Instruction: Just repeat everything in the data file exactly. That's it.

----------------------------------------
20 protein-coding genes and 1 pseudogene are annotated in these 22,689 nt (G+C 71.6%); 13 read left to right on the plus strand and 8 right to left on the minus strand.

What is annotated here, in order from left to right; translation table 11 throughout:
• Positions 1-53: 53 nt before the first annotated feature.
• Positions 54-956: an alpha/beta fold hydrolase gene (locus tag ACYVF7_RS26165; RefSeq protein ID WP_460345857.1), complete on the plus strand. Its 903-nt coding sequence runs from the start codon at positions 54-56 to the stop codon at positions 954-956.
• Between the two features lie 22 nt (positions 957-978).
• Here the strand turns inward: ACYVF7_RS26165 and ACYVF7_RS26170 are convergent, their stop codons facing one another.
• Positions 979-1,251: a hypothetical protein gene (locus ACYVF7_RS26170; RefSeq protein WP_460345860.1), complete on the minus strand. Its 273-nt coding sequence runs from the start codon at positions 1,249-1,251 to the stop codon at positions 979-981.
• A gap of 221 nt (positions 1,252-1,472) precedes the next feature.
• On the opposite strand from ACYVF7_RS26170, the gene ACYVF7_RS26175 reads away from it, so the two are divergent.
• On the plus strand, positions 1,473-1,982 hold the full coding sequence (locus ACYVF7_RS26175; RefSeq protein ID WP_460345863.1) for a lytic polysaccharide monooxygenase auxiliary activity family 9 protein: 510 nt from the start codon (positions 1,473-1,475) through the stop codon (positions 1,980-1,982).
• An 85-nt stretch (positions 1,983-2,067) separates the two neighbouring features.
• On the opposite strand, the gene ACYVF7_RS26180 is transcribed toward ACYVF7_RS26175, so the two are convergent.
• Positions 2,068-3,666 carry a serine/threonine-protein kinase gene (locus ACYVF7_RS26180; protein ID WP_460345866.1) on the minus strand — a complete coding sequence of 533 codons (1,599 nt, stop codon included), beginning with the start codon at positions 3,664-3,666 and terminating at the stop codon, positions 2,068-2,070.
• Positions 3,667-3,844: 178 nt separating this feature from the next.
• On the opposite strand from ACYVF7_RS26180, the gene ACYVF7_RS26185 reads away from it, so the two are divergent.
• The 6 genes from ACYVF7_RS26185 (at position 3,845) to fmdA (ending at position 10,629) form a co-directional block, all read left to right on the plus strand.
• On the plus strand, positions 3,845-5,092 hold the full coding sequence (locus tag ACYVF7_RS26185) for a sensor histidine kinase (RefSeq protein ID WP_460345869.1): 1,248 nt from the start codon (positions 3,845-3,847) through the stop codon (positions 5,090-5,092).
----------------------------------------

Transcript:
20 protein-coding genes and 1 pseudogene are annotated in these 22,689 nt (G+C 71.6%); 13 read left to right on the plus strand and 8 right to left on the minus strand.

What is annotated here, in order from left to right; translation table 11 throughout:
• Positions 1-53: 53 nt before the first annotated feature.
• Positions 54-956: an alpha/beta fold hydrolase gene (locus tag ACYVF7_RS26165; RefSeq protein ID WP_460345857.1), complete on the plus strand. Its 903-nt coding sequence runs from the start codon at positions 54-56 to the stop codon at positions 954-956.
• Between the two features lie 22 nt (positions 957-978).
• Here the strand turns inward: ACYVF7_RS26165 and ACYVF7_RS26170 are convergent, their stop codons facing one another.
• Positions 979-1,251: a hypothetical protein gene (locus ACYVF7_RS26170; RefSeq protein WP_460345860.1), complete on the minus strand. Its 273-nt coding sequence runs from the start codon at positions 1,249-1,251 to the stop codon at positions 979-981.
• A gap of 221 nt (positions 1,252-1,472) precedes the next feature.
• On the opposite strand from ACYVF7_RS26170, the gene ACYVF7_RS26175 reads away from it, so the two are divergent.
• On the plus strand, positions 1,473-1,982 hold the full coding sequence (locus ACYVF7_RS26175; RefSeq protein ID WP_460345863.1) for a lytic polysaccharide monooxygenase auxiliary activity family 9 protein: 510 nt from the start codon (positions 1,473-1,475) through the stop codon (positions 1,980-1,982).
• An 85-nt stretch (positions 1,983-2,067) separates the two neighbouring features.
• On the opposite strand, the gene ACYVF7_RS26180 is transcribed toward ACYVF7_RS26175, so the two are convergent.
• Positions 2,068-3,666 carry a serine/threonine-protein kinase gene (locus ACYVF7_RS26180; protein ID WP_460345866.1) on the minus strand — a complete coding sequence of 533 codons (1,599 nt, stop codon included), beginning with the start codon at positions 3,664-3,666 and terminating at the stop codon, positions 2,068-2,070.
• Positions 3,667-3,844: 178 nt separating this feature from the next.
• On the opposite strand from ACYVF7_RS26180, the gene ACYVF7_RS26185 reads away from it, so the two are divergent.
• The 6 genes from ACYVF7_RS26185 (at position 3,845) to fmdA (ending at position 10,629) form a co-directional block, all read left to right on the plus strand.
• On the plus strand, positions 3,845-5,092 hold the full coding sequence (locus tag ACYVF7_RS26185) for a sensor histidine kinase (RefSeq protein ID WP_460345869.1): 1,248 nt from the start codon (positions 3,845-3,847) through the stop codon (positions 5,090-5,092).